Ukuzo can give not only depth impressions but also transparency impressions to an opaque paper object. A photograph of printed materials in which two disk-shaped areas with different colors are overlapping in the middle is shown in Fig. 4(a). In Fig. 4(b), Ukuzo projects a shadow pattern to the greenish disk shape on the left. When we view the effect shown in Fig. 4(b), the left disk appears to consist of a transparent greenish material such as glass or plastic. Similarly, in Fig. 4(c), Ukuzo projects a shadow pattern to the reddish-colored disk on the right. This gives the effect that the right disk shape is made of a transparent material. The cast shadow pattern used in Fig. 4(c) is shown by itself in Fig. 4(d). Such patterns can be projected onto 2D printed material such as that shown in Fig. 4(a). When the shape of the projected cast shadow pattern is elaborated, Ukuzo can give the impression that opaque paper materials are made of transparent materials such as glass or plastic.
Fig. 4. (a) Photo of printed materials in which two disk shapes are overlapping. (b) The left disk has a cast shadow pattern projected by Ukuzo. (c) The right disk has a cast shadow pattern projected by Ukuzo. (d) The cast shadow pattern projected on the right disk shape.
Moreover, Ukuzo can give depth impressions to letters and illustrations that users draw. As shown in Fig. 2, the Ukuzo system has a camera to capture a projection target. The system captures the images of handwritten letters and illustrations, then generates the cast shadow pattern based on the captured images. When Ukuzo projects the cast shadow pattern onto the handwritten letters and illustrations, it gives illusory depth impressions to the handwritten materials (Fig. 5).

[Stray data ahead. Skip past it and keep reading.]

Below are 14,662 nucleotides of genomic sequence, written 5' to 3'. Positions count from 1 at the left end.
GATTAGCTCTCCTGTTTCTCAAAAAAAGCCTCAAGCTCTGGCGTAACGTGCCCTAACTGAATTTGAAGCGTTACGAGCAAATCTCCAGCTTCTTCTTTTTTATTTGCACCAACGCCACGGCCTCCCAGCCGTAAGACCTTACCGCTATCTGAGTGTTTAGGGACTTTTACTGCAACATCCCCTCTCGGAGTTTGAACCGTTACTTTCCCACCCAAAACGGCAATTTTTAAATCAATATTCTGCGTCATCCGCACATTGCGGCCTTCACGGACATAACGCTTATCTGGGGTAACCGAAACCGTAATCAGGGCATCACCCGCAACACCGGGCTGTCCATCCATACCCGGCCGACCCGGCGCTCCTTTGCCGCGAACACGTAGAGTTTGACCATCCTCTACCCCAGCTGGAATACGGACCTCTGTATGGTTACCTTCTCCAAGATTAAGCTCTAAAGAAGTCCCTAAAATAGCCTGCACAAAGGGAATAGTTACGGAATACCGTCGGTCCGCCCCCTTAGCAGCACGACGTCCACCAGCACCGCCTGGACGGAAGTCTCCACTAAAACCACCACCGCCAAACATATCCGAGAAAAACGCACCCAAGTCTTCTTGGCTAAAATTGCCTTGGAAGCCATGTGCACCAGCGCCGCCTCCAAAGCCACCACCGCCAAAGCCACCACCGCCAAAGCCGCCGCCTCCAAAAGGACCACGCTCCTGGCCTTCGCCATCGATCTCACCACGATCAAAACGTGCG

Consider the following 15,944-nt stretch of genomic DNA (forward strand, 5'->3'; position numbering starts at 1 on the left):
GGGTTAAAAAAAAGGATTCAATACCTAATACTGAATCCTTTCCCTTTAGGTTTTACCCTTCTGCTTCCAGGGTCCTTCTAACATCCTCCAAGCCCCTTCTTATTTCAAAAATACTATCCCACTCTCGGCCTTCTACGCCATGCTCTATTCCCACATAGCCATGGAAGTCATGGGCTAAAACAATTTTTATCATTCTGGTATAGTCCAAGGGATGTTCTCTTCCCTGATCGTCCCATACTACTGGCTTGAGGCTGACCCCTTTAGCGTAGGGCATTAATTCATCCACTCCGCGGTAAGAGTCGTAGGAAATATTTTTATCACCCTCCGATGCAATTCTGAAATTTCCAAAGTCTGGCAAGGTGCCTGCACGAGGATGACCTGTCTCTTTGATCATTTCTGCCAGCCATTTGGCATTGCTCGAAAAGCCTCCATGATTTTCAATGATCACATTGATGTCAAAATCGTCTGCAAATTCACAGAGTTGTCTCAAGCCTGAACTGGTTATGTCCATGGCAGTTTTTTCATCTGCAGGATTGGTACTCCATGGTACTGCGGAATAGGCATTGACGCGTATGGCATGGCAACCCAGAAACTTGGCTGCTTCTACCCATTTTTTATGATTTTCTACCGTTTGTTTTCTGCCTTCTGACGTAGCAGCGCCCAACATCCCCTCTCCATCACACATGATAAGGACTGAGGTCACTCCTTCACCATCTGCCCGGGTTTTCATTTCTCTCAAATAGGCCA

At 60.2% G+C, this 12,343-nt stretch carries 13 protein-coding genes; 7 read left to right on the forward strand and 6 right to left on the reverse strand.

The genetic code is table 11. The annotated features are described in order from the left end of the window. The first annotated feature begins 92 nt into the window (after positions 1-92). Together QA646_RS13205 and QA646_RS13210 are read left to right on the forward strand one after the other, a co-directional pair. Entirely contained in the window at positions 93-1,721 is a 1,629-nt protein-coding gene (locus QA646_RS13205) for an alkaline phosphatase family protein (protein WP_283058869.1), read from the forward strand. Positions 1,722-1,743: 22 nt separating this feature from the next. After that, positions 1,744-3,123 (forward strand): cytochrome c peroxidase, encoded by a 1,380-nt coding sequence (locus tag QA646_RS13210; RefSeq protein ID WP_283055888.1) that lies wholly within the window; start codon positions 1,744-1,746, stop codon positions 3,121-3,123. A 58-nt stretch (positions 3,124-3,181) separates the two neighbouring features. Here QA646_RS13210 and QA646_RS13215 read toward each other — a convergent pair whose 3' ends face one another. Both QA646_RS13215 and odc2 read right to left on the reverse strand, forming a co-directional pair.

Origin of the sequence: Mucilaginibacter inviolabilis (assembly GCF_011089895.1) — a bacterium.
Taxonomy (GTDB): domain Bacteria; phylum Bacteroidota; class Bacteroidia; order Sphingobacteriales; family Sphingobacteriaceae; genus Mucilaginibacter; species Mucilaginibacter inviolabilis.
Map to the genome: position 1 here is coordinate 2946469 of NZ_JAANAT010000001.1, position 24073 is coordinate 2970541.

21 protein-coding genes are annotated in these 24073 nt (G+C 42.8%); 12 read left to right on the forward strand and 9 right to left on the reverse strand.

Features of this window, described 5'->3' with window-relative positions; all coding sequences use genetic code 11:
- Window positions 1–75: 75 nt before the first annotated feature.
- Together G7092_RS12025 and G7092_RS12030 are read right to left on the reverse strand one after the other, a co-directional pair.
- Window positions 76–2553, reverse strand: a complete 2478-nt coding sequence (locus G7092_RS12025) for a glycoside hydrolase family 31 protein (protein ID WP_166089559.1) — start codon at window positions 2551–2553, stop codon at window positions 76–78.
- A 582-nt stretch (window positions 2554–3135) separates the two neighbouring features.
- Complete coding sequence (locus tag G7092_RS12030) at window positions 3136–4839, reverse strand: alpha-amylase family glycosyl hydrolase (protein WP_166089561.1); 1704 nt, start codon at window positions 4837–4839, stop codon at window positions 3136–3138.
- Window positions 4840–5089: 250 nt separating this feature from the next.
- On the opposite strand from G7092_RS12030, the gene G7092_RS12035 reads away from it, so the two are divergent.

Fig. 5. (Left) Handwritten words. (Right) Cast shadow patterns are projected onto the handwritten words.
4. Future of Ukuzo
Ukuzo can be categorized as a kind of spatial augmented reality technique that is generally designed for changing the appearance of real objects by projecting digital images through a video projector. Spatial augmented reality techniques are usually intended to change the appearance of real objects in a physically correct manner. Specifically, if engineers want to change the appearance of a piece of paper from opaque to transparent, they need to calculate and project the desired light transport in order to display the appearance of a transparent sheet. However, in general, the light intensity of a typical projector is not sufficiently strong to achieve the physically correct light transport in ambient lighting.
In contrast, Ukuzo is not aimed at changing the appearance of real objects in a physically correct way. Rather, Ukuzo takes advantage of visual illusions wherein observers recognize a projected dark region as the shadow of an object and uses the shadow to estimate the 3D location of the object. Because it is possible for a standard projector to project the darker region in the vicinity of an object, it is feasible to use Ukuzo under normal ambient lighting.
Ukuzo can be used in various scenes. For example, Ukuzo can modify depth impressions of objects in paper posters that are displayed in stores and transport stations. Paper posters cannot usually be edited after printing. By making use of Ukuzo, designers can highlight the portions of posters on which they want customers to focus. Moreover, when a shadow pattern is projected toward an area of text on the poster that might be overlooked, it is possible to get customers to notice it. Furthermore, Ukuzo may be able to motivate children to draw pictures on the basis of interactions between hand-drawn pictures and illusory depth impressions that Ukuzo can give to pictures. That is, Ukuzo may help to support children’s artistic capabilities. Adults can also enjoy the effects of Ukuzo when cast shadow patterns are conveyed to their calligraphy work or woodcut prints. That is, Ukuzo effects can be employed as a technique in future visual arts.